A massive one-time concert of original music full of groove, which was played on broken, neglected and worn out instruments
In a city that is filled with voices, languages, and melodies, harmony seems almost impossible.
In a city that is flooded with friction, battles, and raised voices, a symphony is almost miraculous.
In a city, which is temporal and holy, fractured and healed, broken and fixed, wholeness is always an aspiration.
Shalem, a massive, one-time performance of original music filled with groove that was played on broken, abandoned, or worn out instruments from all over the city, tried to heal Jerusalem. It created harmony out of broken instruments and composed a new, whole voice out of the discordant sounds.
For one night, full of splendor and majesty, we filled Jerusalem with a harmonious sound that resonated from broken instruments. Under the night sky and meshed together on a huge 360° stage were 100 musicians armed with instruments that didn’t exactly work and didn’t exactly fit. Professional and amateur, young and old, locals and guests. Instruments from the East and the West that have known better days and are now distinguishable by their flaws.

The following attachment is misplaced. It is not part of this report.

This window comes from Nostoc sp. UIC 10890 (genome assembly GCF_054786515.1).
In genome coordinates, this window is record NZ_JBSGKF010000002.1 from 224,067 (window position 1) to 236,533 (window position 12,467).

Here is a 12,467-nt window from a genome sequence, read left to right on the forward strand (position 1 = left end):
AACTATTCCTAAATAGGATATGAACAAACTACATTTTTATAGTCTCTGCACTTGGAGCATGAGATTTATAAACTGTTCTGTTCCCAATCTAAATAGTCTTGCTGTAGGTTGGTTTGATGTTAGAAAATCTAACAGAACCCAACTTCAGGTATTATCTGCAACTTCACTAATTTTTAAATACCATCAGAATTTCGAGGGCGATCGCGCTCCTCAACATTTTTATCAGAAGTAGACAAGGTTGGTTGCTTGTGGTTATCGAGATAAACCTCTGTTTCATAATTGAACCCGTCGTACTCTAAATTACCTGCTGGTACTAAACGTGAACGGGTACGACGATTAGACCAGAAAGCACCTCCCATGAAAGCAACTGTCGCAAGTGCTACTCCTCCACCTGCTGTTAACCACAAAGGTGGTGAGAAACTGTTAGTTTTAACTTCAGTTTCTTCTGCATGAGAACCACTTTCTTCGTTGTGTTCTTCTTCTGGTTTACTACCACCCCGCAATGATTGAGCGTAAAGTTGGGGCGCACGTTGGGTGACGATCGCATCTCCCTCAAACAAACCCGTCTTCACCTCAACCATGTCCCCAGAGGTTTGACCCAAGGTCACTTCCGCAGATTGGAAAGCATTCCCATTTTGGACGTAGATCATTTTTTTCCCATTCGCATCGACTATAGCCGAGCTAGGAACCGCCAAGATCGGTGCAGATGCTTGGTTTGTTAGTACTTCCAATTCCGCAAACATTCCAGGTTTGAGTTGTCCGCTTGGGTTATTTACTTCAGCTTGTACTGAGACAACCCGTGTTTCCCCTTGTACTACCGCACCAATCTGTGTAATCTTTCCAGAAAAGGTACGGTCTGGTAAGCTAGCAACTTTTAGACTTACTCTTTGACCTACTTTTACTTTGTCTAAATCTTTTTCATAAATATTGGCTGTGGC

The instruments, which took center stage, were gathered from all over throughout the year. Each with its own imperfection and with a mark that it has left on its owner. We listened to these broken instruments with a sympathetic ear, brushed off the dust, exposed their inner beauty, and wrote, especially for them, a composition that gave voice to the magic that time stole from them. We then matched up musician to instrument, sound to score, and asked three local composers – Maya Dunietz, Nizar Elkhater, and Dudu Tassa – to turn all of this into one complete work. Tom Cohen and the Jerusalem Orchestra East and West arranged these melodies into a unique, poignant concert that draws the capacity to heal out of what has been fractured.
Shalem was inspired by the project and concert 'Symphony for a Broken Orchestra' that was originally created and commissioned by Temple Contemporary at Temple University, USA. Original support for Symphony for a Broken Orchestra was provided by The Pew Center for Arts & Heritage, Philadelphia.